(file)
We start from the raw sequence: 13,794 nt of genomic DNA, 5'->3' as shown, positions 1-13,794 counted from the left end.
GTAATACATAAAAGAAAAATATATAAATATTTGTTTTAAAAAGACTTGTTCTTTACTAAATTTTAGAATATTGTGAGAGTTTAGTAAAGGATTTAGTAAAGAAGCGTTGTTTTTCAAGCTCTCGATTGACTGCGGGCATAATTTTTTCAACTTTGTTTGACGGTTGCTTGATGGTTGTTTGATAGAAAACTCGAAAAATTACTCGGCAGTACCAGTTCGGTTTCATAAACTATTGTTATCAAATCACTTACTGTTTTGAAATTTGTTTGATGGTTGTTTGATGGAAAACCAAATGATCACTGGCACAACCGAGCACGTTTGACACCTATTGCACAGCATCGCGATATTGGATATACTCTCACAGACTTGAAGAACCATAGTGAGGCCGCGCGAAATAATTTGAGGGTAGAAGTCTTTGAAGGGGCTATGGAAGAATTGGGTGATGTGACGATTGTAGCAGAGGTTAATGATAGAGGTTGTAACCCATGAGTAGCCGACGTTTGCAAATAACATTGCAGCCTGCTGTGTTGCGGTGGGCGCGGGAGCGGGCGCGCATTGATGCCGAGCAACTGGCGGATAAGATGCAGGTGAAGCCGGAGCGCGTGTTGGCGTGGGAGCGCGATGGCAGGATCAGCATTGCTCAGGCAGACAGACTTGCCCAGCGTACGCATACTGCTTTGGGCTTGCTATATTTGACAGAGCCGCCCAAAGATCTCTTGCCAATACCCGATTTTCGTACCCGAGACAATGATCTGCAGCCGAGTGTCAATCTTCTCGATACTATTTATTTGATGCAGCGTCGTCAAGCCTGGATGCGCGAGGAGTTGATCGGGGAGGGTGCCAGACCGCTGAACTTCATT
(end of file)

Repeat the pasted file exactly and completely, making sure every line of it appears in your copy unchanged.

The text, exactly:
We start from the raw sequence: 13,794 nt of genomic DNA, 5'->3' as shown, positions 1-13,794 counted from the left end.
GTAATACATAAAAGAAAAATATATAAATATTTGTTTTAAAAAGACTTGTTCTTTACTAAATTTTAGAATATTGTGAGAGTTTAGTAAAGGATTTAGTAAAGAAGCGTTGTTTTTCAAGCTCTCGATTGACTGCGGGCATAATTTTTTCAACTTTGTTTGACGGTTGCTTGATGGTTGTTTGATAGAAAACTCGAAAAATTACTCGGCAGTACCAGTTCGGTTTCATAAACTATTGTTATCAAATCACTTACTGTTTTGAAATTTGTTTGATGGTTGTTTGATGGAAAACCAAATGATCACTGGCACAACCGAGCACGTTTGACACCTATTGCACAGCATCGCGATATTGGATATACTCTCACAGACTTGAAGAACCATAGTGAGGCCGCGCGAAATAATTTGAGGGTAGAAGTCTTTGAAGGGGCTATGGAAGAATTGGGTGATGTGACGATTGTAGCAGAGGTTAATGATAGAGGTTGTAACCCATGAGTAGCCGACGTTTGCAAATAACATTGCAGCCTGCTGTGTTGCGGTGGGCGCGGGAGCGGGCGCGCATTGATGCCGAGCAACTGGCGGATAAGATGCAGGTGAAGCCGGAGCGCGTGTTGGCGTGGGAGCGCGATGGCAGGATCAGCATTGCTCAGGCAGACAGACTTGCCCAGCGTACGCATACTGCTTTGGGCTTGCTATATTTGACAGAGCCGCCCAAAGATCTCTTGCCAATACCCGATTTTCGTACCCGAGACAATGATCTGCAGCCGAGTGTCAATCTTCTCGATACTATTTATTTGATGCAGCGTCGTCAAGCCTGGATGCGCGAGGAGTTGATCGGGGAGGGTGCCAGACCGCTGAACTTCATT